BATON ROUGE, La. — The question this deep into the season remains what to make of this Florida football team?
Are the No. 21 Gators (7-2, 5-2 SEC) the team that demolished Kentucky and Missouri and looked pretty darn good against Georgia and South Carolina? Are they the team that wilted on the road at Tennessee and crumbled at Arkansas?
Or a little of both?
That will be determined Saturday as the Gators visit No. 16 LSU (6-3, 4-2), looking to prove they can match up against teams in the top half of the conference, looking to show they can perform in a tough road environment and, of course, looking to clinch the SEC East.
Here’s a thorough look at how the teams stack up heading into Saturday.
Florida: The Gators got a spark from backup Austin Appleby last Saturday as he again stepped in with starter Luke Del Rio sidelined by a shoulder injury. Making his third start of the season and the first since early October, he completed 17-of-21 passes for 201 yards, 2 touchdowns and 1 interception while also mixing in 34 rushing yards and a fumbled snap exchange. It was a mixed bag of good and bad, but Appleby’s performance was mostly encouraging as the Gators moved the football like they haven’t in weeks. He has the ability to elevate this offense, but he was mostly limited to screen passes and other safe throws. That may not be enough against this LSU team.
LSU: Like Appleby, the Tigers start a Purdue transfer at quarterback in Danny Etling. In seven starts and eight games overall, he has completed 58.8 percent of his passes for 1,378 yards, 7 touchdowns and 4 interceptions. He’s a game manager in the truest sense of the term. Last week at Arkansas, Etling completed 10-of-16 passes for 157 yards. Against Alabama the week before, he connected on 11-of-24 passes for 92 yards and an interception. He is merely a facilitator for the Tigers’ offense.
Florida: It looks like Jordan Scarlett has finally earned the opportunity to show that he can be a true lead back for the Gators. He rushed 20 times for a career-high 134 yards last week, leaving the rest of Florida’s running back committee to divvy up a handful of carries. Scarlett has been terrific all season while totaling 617 rushing yards and 6 touchdowns, showing the ability to break tackles and create yards after contact. He should remain a featured element of the offense.
LSU: Everybody knows about LSU’s running backs by this point. Leonard Fournette might be running away with the Heisman Trophy if he didn’t miss three games because of injury. Even still, he’s tallied 803 rushing yards and 8 touchdowns while averaging 6.9 yards per carry. That includes a highlight performance of 284 yards and 3 touchdowns against Ole Miss. He also scored 3 TDs last week at Arkansas, rushing for 98 yards on 17 attempts. Meanwhile, his injury opened the door of the emergence of Derrius Guice (881 yards, 9 TDs). Guice rumbled for 252 yards and 2 touchdowns at Arkansas, marking his fourth game with at least 150 yards on the ground.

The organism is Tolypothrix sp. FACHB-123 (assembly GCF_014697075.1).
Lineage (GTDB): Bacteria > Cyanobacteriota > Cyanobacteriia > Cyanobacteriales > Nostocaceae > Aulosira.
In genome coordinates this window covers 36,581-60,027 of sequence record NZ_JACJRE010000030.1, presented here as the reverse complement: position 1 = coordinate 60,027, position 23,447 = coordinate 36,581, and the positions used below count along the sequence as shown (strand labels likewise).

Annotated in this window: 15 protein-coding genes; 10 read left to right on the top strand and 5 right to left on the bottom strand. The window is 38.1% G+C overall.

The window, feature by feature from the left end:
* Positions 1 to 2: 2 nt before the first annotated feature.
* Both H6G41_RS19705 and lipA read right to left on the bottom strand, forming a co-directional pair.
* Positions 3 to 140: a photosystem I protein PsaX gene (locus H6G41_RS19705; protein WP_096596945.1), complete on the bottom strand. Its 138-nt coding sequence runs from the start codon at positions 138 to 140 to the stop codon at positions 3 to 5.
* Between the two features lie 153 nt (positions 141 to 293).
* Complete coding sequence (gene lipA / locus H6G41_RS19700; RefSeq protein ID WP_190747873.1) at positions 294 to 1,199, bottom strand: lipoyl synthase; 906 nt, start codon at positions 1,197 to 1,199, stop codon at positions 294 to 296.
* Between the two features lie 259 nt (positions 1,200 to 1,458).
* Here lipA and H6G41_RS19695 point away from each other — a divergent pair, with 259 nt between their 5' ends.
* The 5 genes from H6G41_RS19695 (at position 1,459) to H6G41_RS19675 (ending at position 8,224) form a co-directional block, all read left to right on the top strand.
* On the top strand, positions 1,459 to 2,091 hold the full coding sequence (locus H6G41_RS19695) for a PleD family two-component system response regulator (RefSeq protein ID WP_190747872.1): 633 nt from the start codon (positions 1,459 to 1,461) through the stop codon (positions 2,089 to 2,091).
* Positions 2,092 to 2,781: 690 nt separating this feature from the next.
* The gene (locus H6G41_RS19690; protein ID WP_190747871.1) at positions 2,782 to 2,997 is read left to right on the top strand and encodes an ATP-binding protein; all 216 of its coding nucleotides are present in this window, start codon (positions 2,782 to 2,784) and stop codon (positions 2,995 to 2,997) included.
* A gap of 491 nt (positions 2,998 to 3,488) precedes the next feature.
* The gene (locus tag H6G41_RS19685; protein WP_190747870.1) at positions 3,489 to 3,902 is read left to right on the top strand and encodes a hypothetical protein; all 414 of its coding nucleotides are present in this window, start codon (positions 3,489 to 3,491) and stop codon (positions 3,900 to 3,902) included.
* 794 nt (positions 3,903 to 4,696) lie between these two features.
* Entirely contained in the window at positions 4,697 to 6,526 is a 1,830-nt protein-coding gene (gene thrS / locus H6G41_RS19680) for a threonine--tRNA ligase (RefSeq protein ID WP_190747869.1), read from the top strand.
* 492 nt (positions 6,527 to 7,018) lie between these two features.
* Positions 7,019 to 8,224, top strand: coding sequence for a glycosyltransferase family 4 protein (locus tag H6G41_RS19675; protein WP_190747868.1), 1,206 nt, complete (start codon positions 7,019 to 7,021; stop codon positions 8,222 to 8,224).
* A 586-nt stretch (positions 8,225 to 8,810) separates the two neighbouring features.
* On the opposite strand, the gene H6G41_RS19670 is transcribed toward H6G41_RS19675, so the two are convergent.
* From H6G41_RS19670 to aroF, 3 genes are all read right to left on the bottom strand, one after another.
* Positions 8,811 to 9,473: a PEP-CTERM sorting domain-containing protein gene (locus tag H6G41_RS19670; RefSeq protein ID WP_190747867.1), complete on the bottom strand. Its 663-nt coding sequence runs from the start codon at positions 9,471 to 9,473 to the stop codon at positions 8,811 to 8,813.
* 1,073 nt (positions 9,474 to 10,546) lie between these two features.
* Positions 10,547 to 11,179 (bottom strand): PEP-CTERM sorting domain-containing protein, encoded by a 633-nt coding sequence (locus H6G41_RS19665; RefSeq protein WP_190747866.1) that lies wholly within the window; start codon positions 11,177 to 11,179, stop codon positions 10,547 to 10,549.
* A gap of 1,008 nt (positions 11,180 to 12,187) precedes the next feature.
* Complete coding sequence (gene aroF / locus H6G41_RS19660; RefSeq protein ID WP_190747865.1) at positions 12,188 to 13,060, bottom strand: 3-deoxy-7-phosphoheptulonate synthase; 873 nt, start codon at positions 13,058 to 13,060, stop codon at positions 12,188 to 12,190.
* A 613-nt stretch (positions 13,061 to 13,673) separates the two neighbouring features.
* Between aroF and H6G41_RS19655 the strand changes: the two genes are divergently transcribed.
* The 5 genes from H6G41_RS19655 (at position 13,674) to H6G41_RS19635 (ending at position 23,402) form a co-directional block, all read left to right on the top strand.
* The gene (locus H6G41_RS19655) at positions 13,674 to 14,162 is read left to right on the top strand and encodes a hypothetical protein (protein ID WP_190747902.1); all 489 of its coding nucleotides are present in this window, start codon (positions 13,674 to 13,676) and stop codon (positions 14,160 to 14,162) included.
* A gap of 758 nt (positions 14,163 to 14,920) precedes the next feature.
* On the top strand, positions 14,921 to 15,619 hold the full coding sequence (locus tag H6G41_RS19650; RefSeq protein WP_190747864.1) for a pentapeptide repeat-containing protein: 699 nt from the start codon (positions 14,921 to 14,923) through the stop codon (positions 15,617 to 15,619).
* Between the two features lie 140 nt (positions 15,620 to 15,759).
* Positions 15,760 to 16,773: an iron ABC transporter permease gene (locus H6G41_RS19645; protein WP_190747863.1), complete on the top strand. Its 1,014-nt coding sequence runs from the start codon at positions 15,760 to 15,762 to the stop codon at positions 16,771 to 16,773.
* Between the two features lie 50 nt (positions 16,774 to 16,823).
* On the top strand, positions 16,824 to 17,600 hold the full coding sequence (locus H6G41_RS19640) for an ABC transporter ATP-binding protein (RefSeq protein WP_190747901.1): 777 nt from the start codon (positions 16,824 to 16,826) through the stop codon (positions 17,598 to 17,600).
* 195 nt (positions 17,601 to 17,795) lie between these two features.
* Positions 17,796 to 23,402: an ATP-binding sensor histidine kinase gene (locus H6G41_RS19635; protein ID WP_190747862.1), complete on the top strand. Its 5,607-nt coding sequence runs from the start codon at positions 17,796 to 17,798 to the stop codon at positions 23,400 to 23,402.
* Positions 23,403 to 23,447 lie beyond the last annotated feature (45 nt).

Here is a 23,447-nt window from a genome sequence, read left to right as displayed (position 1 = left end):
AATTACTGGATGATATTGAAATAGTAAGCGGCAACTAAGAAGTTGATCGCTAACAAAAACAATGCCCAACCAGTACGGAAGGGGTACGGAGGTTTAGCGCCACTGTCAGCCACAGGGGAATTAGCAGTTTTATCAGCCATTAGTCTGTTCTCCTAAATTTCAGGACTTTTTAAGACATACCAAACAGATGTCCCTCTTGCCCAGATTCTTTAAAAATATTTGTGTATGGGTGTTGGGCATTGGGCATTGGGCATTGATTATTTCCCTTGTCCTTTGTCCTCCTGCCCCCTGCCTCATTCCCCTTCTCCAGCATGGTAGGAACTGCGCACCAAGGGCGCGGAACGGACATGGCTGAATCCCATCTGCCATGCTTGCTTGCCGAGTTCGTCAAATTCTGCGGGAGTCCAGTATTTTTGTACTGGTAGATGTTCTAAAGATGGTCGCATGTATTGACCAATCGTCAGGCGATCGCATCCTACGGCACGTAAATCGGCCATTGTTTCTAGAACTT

Florida: Antonio Callaway remains Florida’s best offensive playmaker even if the Gators have been unsuccessful in utilizing him of late. He leads the team with 35 catches for 533 yards and 2 touchdowns, but he hasn’t topped 4 catches or 48 yards in a game since Week 4. Offensive coordinator Doug Nussmeier and Appleby have to find a way to get him more involved going forward. The Gators lack a clear No. 2 receiver at this point, but they have a bevy of options, and tight end C’yontai Lewis has emerged as a capable target with fellow tight end DeAndre Goolsby limited by a fractured finger.
LSU: As previously noted, the Tigers don’t throw the ball a ton. When they do, Malachi Dupre (28 catches for 365 yards and 2 touchdowns), Travin Dural (28-280-1) and DJ Chark (19-314-3) are the primary targets.
Florida: The Gators finished their win over South Carolina last week down three starters on the offensive line. Two of those guys, left tackle David Sharpe and right guard/center Tyler Jordan, could return from ankle injuries and be available this week. With Cam Dillard (knee) out and Jordan going down on the first offensive play last week, third-string center T.J. McCoy was pressed into action and performed well. As did Martez Ivey, moving from left guard to left tackle after Sharpe was hurt, and Kavaris Harkless filling in at guard. That was against the Gamecocks, though. This offensive line, even at full strength, has been up and down all season and faces perhaps its toughest challenge this week.